As a result, Karim found routes of his own back to his house in the camp. It was a solution he and other camp residents seemed to have resigned themselves to. If somebody from the camp happened to lose his way and went down Karim’s paths by mistake, he would yell out a warning from a distance, shouting, “Hey there boy, this is Karim the Romantic, bather of the dead. Get away! Get away!” This was his way of avoiding people’s disgust and fearful reaction to him.

Other times, either out of forgetfulness, or because he was just fed up with the situation, Karim would join us on our paths, and when that happened, people would go berserk. Frightened, they would yell at him and chase him from some ways off. Then Karim would scurry away, cursing the camp, his relatives, dead bodies and Palestine, and threatening them with a grisly fate.

At this point, scared to death and not knowing what to do, people would consult with each other: Should they make peace with Karim to keep him from mutilating their and their relatives’ corpses? Or should they complaint to the police? People knew Karim was the only person who washed corpses at the city hospital, and that next of kin weren’t allowed to come in when he was working, which gave Karim quite a winning card in the camp residents’ war against him. After all, nobody knew exactly what Karim did with the dead bodies he washed. Did he steal parts from them as rumor had it? Did he stuff their orifices with foreign objects as a creative way of insulting them? Did he spit on them, slap them, kick them, stab them? Whatever the case, Karim left people at the mercy of their imaginations, and the suspicions his threats had planted in their heads.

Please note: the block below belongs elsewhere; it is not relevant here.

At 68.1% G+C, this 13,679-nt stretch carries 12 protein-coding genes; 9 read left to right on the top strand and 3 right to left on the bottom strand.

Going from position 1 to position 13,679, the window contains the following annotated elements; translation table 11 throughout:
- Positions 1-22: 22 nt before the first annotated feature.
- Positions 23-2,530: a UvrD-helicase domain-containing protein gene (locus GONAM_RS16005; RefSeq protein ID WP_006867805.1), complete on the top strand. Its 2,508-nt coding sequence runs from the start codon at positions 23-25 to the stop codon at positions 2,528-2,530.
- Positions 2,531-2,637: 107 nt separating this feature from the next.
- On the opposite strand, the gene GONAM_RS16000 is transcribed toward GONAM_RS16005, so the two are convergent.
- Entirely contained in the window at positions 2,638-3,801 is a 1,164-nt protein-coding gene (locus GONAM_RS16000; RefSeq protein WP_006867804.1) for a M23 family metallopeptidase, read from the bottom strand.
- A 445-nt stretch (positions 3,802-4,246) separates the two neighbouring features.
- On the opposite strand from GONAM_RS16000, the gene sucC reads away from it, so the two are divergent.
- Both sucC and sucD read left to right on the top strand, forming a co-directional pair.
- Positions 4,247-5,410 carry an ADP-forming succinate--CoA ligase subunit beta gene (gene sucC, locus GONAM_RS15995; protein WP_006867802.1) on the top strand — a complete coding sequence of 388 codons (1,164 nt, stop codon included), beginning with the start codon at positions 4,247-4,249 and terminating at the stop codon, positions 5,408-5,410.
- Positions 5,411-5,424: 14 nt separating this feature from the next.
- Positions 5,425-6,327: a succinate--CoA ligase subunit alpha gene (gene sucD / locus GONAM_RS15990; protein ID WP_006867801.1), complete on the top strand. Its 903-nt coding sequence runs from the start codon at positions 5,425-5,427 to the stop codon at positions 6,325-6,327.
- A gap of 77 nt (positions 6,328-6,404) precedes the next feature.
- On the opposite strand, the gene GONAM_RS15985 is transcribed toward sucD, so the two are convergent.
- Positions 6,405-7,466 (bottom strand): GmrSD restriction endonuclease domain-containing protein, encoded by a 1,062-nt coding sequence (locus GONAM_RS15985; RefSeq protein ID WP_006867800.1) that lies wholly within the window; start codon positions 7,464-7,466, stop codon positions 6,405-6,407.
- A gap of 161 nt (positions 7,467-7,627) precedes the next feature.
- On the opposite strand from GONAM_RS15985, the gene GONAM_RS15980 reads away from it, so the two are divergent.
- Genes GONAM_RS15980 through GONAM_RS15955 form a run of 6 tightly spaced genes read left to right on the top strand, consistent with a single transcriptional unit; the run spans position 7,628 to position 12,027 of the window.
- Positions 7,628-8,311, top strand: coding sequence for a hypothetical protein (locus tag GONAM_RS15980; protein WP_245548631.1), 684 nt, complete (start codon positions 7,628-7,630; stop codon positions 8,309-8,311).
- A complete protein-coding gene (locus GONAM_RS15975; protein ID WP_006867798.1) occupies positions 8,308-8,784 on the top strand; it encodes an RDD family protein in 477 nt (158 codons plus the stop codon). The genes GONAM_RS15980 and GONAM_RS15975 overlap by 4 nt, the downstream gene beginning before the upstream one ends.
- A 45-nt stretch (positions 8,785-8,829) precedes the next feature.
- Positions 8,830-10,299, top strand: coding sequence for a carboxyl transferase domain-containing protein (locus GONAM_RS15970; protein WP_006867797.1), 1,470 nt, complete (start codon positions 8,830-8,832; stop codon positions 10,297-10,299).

The horror stories revolving around Karim started with a rumor set loose by a young man from the camp who’d been undergoing treatment at the hospital. He told somebody, “I saw him carrying a human head down the hospital corridors, and people were running away from him!”

“You saw him with your own eyes?”